Less Glamorous Jobs

Black is living proof that such a strategy can work. He himself couldn't land an internship at E&Y when he was looking for a summer internship college 15 years ago and instead worked as a mechanic in a garage. But he still snagged a full-time gig at the firm after graduation, and he's been there ever since. "I learned a lot of valuable skills. I used to close the gas station by myself. That was responsibility," he says. "In fact, I did spend a lot of time talking about that experience [in job interviews]."

Career services directors overwhelmingly agree that sometimes these less glamorous jobs can help get your foot in the door—particularly if they're related to your industry of choice. "Want a career in the hospitality industry? Find a job with lots of customer contact, even if it's at McDonald's (MCD). Knock yourself out and get rave reviews from your boss," says Carol Schroeder, undergraduate career services director at North Carolina State's College of Management (NC State Undergraduate Profile). "Engineering or business? Take a lifeguard position in a crowded public pool where you have to be hyper-observant and make quick decisions."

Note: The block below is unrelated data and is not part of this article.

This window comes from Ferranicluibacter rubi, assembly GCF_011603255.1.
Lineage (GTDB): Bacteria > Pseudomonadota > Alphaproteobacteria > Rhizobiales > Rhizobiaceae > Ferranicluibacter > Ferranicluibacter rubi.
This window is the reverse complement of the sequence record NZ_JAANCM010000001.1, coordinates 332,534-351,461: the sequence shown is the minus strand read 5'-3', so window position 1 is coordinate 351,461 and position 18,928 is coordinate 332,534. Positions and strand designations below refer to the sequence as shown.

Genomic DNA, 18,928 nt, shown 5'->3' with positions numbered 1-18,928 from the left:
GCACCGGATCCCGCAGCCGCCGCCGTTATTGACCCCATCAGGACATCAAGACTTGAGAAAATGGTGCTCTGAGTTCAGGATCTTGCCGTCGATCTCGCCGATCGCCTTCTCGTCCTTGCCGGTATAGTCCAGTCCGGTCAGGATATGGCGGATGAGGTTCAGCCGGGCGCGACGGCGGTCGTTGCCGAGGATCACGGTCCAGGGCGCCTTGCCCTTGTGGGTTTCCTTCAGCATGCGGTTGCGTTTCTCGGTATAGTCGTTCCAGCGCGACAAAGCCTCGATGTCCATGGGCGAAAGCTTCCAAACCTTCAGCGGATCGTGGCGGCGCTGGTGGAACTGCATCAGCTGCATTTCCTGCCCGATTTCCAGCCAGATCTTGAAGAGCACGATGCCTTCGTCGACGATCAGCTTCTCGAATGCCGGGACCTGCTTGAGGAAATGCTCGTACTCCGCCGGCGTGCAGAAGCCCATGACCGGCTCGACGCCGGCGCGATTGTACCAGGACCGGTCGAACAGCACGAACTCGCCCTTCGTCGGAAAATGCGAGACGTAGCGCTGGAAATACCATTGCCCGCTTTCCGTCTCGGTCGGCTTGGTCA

At Enterprise Rent-A-Car, for instance, when underclassmen inquire about internships, recruiters often will encourage them to apply for a seasonal customer service or car prep position to get acquainted with the company and its culture. That way, they will be more competitive when seek out an internship the next year.

The Nonprofit Route

Many employers also encourage students to do volunteer work within their communities. Deloitte's national campus recruiting leader, Diane Borhani, recommends that students explore volunteer opportunities at nonprofits Deloitte works with. It's another way to connect with the firm, she says. "We, and many firms, are passionate around community services projects," Borhani says.